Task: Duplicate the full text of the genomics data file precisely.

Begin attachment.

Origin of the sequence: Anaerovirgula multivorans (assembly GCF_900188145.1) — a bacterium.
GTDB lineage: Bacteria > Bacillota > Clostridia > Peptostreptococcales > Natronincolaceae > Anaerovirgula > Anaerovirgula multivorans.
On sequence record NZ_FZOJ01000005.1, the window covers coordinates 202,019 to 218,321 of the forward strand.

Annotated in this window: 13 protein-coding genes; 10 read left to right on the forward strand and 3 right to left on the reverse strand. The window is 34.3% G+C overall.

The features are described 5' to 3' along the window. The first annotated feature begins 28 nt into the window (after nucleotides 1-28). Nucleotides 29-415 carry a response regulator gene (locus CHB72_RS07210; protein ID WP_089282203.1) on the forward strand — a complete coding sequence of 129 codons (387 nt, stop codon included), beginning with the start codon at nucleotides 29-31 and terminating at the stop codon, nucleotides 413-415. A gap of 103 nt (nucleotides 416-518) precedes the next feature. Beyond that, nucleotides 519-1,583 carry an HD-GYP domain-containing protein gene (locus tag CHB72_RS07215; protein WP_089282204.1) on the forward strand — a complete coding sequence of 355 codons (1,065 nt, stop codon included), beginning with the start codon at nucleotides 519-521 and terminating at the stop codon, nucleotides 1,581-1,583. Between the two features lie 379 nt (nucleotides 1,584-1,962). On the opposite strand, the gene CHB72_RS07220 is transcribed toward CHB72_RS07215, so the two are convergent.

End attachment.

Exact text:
Origin of the sequence: Anaerovirgula multivorans (assembly GCF_900188145.1) — a bacterium.
GTDB lineage: Bacteria > Bacillota > Clostridia > Peptostreptococcales > Natronincolaceae > Anaerovirgula > Anaerovirgula multivorans.
On sequence record NZ_FZOJ01000005.1, the window covers coordinates 202,019 to 218,321 of the forward strand.

Annotated in this window: 13 protein-coding genes; 10 read left to right on the forward strand and 3 right to left on the reverse strand. The window is 34.3% G+C overall.

The features are described 5' to 3' along the window. The first annotated feature begins 28 nt into the window (after nucleotides 1-28). Nucleotides 29-415 carry a response regulator gene (locus CHB72_RS07210; protein ID WP_089282203.1) on the forward strand — a complete coding sequence of 129 codons (387 nt, stop codon included), beginning with the start codon at nucleotides 29-31 and terminating at the stop codon, nucleotides 413-415. A gap of 103 nt (nucleotides 416-518) precedes the next feature. Beyond that, nucleotides 519-1,583 carry an HD-GYP domain-containing protein gene (locus tag CHB72_RS07215; protein WP_089282204.1) on the forward strand — a complete coding sequence of 355 codons (1,065 nt, stop codon included), beginning with the start codon at nucleotides 519-521 and terminating at the stop codon, nucleotides 1,581-1,583. Between the two features lie 379 nt (nucleotides 1,584-1,962). On the opposite strand, the gene CHB72_RS07220 is transcribed toward CHB72_RS07215, so the two are convergent.